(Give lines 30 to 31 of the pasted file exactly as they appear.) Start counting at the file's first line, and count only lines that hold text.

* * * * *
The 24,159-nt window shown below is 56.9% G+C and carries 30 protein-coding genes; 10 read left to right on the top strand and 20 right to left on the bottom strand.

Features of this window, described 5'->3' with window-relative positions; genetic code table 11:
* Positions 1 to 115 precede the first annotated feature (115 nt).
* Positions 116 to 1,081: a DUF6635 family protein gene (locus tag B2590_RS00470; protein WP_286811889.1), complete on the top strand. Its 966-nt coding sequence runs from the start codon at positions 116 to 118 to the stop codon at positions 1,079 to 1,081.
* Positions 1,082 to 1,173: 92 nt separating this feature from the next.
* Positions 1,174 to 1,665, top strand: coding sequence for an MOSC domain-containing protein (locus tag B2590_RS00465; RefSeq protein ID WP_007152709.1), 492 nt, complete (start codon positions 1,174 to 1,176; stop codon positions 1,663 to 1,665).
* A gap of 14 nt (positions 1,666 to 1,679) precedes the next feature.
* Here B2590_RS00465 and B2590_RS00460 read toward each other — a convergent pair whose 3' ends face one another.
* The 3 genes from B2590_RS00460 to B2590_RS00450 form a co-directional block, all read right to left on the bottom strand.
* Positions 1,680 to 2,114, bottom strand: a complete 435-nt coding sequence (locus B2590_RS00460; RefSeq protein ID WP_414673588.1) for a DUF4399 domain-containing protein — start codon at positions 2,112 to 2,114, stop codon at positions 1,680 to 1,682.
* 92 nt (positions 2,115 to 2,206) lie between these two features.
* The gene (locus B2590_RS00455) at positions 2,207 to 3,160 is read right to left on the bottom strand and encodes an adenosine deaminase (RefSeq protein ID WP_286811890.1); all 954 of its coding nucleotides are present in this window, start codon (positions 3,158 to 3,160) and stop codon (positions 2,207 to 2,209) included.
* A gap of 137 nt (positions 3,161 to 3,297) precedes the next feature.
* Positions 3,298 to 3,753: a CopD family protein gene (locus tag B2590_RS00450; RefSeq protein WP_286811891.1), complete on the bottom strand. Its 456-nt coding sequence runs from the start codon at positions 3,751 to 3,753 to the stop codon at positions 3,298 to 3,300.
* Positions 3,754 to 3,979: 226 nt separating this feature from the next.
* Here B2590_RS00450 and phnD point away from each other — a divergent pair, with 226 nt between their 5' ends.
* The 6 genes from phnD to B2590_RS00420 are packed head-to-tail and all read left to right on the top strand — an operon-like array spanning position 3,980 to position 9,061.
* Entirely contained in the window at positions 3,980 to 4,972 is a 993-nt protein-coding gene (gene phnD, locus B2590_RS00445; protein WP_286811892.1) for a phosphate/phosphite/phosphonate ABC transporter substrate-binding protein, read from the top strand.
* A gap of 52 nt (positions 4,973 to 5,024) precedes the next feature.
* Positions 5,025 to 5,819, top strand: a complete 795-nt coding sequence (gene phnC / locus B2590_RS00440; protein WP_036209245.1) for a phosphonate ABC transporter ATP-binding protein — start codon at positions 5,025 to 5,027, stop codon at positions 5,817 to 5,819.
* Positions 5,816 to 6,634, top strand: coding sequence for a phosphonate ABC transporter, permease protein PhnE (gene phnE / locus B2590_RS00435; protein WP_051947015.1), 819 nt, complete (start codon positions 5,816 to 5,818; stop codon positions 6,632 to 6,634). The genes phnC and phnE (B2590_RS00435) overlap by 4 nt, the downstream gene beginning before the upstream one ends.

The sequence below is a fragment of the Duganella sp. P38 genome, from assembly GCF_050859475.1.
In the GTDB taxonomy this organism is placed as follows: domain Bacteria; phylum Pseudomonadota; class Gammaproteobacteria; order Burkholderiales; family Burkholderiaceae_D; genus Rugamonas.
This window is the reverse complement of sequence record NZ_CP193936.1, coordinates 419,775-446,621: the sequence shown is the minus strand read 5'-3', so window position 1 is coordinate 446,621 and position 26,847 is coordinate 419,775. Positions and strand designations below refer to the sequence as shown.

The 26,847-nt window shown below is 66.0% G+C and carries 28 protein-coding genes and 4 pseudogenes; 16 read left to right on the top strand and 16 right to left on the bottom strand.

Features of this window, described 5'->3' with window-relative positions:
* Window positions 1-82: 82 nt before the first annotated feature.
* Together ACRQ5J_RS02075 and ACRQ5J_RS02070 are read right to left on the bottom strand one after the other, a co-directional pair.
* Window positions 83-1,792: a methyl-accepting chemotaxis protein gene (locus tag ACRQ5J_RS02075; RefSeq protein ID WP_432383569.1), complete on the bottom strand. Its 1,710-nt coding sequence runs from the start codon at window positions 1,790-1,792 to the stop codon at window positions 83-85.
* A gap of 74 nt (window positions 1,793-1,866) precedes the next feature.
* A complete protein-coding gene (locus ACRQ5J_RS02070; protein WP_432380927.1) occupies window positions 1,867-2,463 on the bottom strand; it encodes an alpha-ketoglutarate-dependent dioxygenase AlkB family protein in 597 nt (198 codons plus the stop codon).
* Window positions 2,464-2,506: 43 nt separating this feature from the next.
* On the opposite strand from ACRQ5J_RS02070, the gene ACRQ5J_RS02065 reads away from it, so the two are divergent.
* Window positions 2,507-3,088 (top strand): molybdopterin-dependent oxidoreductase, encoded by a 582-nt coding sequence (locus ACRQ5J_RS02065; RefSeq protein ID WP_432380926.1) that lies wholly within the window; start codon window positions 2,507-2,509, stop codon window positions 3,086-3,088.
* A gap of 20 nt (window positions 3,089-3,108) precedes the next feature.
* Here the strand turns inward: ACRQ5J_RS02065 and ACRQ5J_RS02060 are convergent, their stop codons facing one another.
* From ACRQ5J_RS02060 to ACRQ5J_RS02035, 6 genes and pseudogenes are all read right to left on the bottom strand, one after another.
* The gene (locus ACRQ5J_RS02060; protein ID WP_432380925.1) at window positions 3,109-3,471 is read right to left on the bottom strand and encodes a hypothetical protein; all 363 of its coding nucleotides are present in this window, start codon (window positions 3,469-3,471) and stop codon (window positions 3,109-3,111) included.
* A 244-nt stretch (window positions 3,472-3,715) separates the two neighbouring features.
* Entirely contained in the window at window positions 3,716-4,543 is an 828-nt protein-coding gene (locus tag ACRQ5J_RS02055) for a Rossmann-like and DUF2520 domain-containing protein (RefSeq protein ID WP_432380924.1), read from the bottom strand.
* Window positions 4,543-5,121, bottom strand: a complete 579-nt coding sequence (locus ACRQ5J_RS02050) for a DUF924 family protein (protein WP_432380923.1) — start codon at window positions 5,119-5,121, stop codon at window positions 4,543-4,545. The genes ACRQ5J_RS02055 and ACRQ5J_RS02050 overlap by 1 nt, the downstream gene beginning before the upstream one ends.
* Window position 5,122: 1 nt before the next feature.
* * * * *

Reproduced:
* A gap of 74 nt (window positions 1,793-1,866) precedes the next feature.
* A complete protein-coding gene (locus ACRQ5J_RS02070; protein WP_432380927.1) occupies window positions 1,867-2,463 on the bottom strand; it encodes an alpha-ketoglutarate-dependent dioxygenase AlkB family protein in 597 nt (198 codons plus the stop codon).